An interdisciplinary research arena

The study of the interplay of cryptography and game theory/economics within the blockchain consists of several subareas. Here we discuss three such areas, with a focus on Bitcoin, as one of the most widely studied and adopted to date blockchains and cryptocurrencies. We stress that the relevant literature is huge and that discussing it all here is beyond the scope of this research vignette.

  1. Cryptographic security and economic robustnessThe works of Garay et al. [12] and Pass et al. [17] initiated the rigorous cryptographic study of the Bitcoin blockchain protocol and proved that under common assumptions about the underlying hash function and assuming the majority of the hashing power in the system is invested in executing the Bitcoin protocol (rather than attacking it), the protocol achieves a number of basic properties, such as common prefix (corresponding to the traditional notion of safety), chain growth (corresponding to liveness), and chain quality (ensuring that honest parties get to contribute blocks at an acceptable frequency). Follow-up work by Badertscher et al. [4] defined the functionality offered by the Bitcoin ledger and proved the protocol’s security under the above honest-majority assumption in a composable framework. This enables using the ledger functionality directly — without worrying about implementation details — within higher-level protocols. These initial works have ignited a number of follow-ups aiming at relaxing the underlying assumptions and/or tuning the protocol abstraction to better capture reality.

    Parallel to the cryptographic security of blockchain protocols, their economic robustness — i.e., their resilience to incentive-driven attacks/misbehavior — has been extensively investigated. A classical example here is the work of Eyal and Sirer [9], which abstracted the protocol execution as a simple mining game and demonstrated that by withholding mined blocks and strategically releasing them, attackers with favorable network conditions might be incentivized to deviate from the Bitcoin protocol, even when they control only a minority of the hashing power. Note that such deviations cannot affect the worst-case security guarantees established in the cryptographic security proofs, but they can push them to their limits. For instance, although a selfish miner cannot break common prefix and chain quality, they can temporarily create the longest-allowed forks and/or minimize the number of blocks contributed by honest miners to the worst-case value allowed by chain quality.

  2. Economics on blockchains. Independently of the questions about their economic robustness, blockchains and their associated cryptocurrencies have created a new scientific playground for economists and game theorists to develop and test new theories and confirm old ones. Indicatively, Huberman et al. [15] investigated how an ideal abstraction of Bitcoin yields a new market design paradigm where market forces do not control the functionality of the underlying payment system. They showed how analyzing this paradigm can explain behavioral aspects of Bitcoin and pointed to interesting modifications that can affect the efficiency of the protocol itself. Similarly, Benigno et al. [5] demonstrated how under common economics assumptions, equipping a two-country economy with a global cryptocurrency can create market forces driving the nominal interest rates to be equal in the two countries and yielding a rate relation between the two national currencies; and Prat and Walter [18] proposed a model using the Bitcoin-U.S. dollar exchange rate to forecast the computing power of the Bitcoin network.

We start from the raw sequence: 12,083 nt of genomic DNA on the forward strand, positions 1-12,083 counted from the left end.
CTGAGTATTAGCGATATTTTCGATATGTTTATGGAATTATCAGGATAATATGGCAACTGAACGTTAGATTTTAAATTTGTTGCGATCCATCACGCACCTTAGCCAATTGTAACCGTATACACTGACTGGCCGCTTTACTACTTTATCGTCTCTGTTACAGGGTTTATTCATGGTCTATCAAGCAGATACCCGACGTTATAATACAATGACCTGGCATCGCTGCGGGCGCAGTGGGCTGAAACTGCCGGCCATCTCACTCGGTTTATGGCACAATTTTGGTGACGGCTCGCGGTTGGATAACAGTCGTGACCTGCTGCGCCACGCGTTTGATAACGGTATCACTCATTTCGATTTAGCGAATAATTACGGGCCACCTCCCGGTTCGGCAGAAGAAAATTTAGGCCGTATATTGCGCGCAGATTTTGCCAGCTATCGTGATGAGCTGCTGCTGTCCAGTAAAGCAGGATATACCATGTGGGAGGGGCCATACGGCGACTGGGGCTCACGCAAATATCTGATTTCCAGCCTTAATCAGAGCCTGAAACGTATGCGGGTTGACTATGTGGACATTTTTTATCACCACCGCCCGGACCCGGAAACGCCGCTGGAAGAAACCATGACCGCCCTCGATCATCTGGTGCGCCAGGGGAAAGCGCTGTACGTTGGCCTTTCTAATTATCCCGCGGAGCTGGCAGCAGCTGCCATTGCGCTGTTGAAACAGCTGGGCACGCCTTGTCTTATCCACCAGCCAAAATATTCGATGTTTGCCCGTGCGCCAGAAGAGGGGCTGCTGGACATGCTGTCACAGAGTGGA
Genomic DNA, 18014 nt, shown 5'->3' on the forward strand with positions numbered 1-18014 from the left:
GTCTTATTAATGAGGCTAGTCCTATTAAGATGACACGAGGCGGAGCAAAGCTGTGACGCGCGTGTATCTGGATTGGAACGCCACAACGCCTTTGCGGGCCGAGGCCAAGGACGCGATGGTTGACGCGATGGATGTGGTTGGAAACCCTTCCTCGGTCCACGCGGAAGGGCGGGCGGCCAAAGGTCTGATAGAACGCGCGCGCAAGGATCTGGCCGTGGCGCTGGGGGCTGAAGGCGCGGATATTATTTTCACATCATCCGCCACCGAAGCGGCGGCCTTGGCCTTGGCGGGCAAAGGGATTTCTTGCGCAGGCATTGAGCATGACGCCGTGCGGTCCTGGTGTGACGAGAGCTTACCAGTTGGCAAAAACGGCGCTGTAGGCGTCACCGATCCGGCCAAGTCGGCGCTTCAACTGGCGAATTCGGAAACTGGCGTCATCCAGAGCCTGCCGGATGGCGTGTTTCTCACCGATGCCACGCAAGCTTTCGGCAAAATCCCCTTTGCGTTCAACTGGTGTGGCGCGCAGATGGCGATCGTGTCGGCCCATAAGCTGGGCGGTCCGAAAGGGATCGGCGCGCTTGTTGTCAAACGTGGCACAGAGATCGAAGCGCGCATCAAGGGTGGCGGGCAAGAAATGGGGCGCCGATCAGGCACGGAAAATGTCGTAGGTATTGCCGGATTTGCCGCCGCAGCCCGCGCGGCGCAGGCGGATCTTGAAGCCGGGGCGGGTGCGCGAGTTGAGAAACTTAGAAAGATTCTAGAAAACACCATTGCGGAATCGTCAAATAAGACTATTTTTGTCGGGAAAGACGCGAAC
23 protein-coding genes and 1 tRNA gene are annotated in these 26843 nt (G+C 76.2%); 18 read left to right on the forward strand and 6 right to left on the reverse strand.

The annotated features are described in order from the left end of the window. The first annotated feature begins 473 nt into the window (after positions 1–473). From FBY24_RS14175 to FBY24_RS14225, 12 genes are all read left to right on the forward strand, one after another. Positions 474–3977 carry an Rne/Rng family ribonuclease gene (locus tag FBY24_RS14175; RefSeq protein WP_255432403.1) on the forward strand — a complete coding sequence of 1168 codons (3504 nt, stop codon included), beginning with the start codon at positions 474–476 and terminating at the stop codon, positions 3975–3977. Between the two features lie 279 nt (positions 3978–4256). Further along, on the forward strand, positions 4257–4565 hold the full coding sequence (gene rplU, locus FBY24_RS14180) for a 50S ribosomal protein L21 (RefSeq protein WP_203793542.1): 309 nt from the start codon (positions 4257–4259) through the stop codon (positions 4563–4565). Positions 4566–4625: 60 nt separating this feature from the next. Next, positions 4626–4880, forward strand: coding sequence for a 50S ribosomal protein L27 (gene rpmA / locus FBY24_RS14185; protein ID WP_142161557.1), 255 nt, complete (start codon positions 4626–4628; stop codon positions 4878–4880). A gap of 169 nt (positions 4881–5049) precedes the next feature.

3. Blockchain-induced incentives on cryptographic protocols. A third type of blockchain-related problem where cryptography and game theory meet is the design of more efficient and resilient cryptographic protocols using incentives induced by blockchains and cryptocurrencies. The classical example here is fair multiparty computation (in short, fair MPC). In MPC, n parties wish to run a protocol to jointly compute a function on their private data. Fairness in this context requires that if a worst-case adversary — controlling and coordinating the (malicious) parties attacking the protocol — learns (any information on) the output, then the honest parties should also learn it. Cleve’s well-known impossibility result [8] mandates that if the adversary controls a majority of parties, then fairness is impossible. Intuitively, the reason is that as the protocol has to tolerate any adversarial coalition, the actual corrupted parties might be the ones to first jointly learn such information; once they do, they can stop playing, thereby preventing other parties from also learning it. In [2, 6], it was shown that using the Bitcoin blockchain as an automated escrow mechanism, one can enforce a version of fairness based on collaterals where either nobody learns any information or if someone does and prevents others from also learning it, then he loses his collateral to them. Assuming the adversary values his collateral higher than breaking fairness, this mechanism induces a fair evaluation. These results were subsequently extended to ensure robustness [16], i.e., ensure that the protocol will not fail and either it will fairly conclude or the adversary will lose his collateral.

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Research Vignette: Statistical Learning-Aided Design of a Blockchain Payment System

by Xiaowu Dai (UC Berkeley)

A blockchain-based payment system uses a decentralized network of computers (miners) to verify transactions and maintain the ledger containing transaction history. The blockchain design is governed by a computer protocol and does not require trust in any centralized organization. The system supports only transactions of its native coins, such as bitcoins, which have value because payment recipients have confidence in their future usefulness. The design of such a novel system was proposed by [11]. It is of interest to study the mechanism design of the blockchain payment system and related questions on transparency and fairness [1, 6, 7, 13].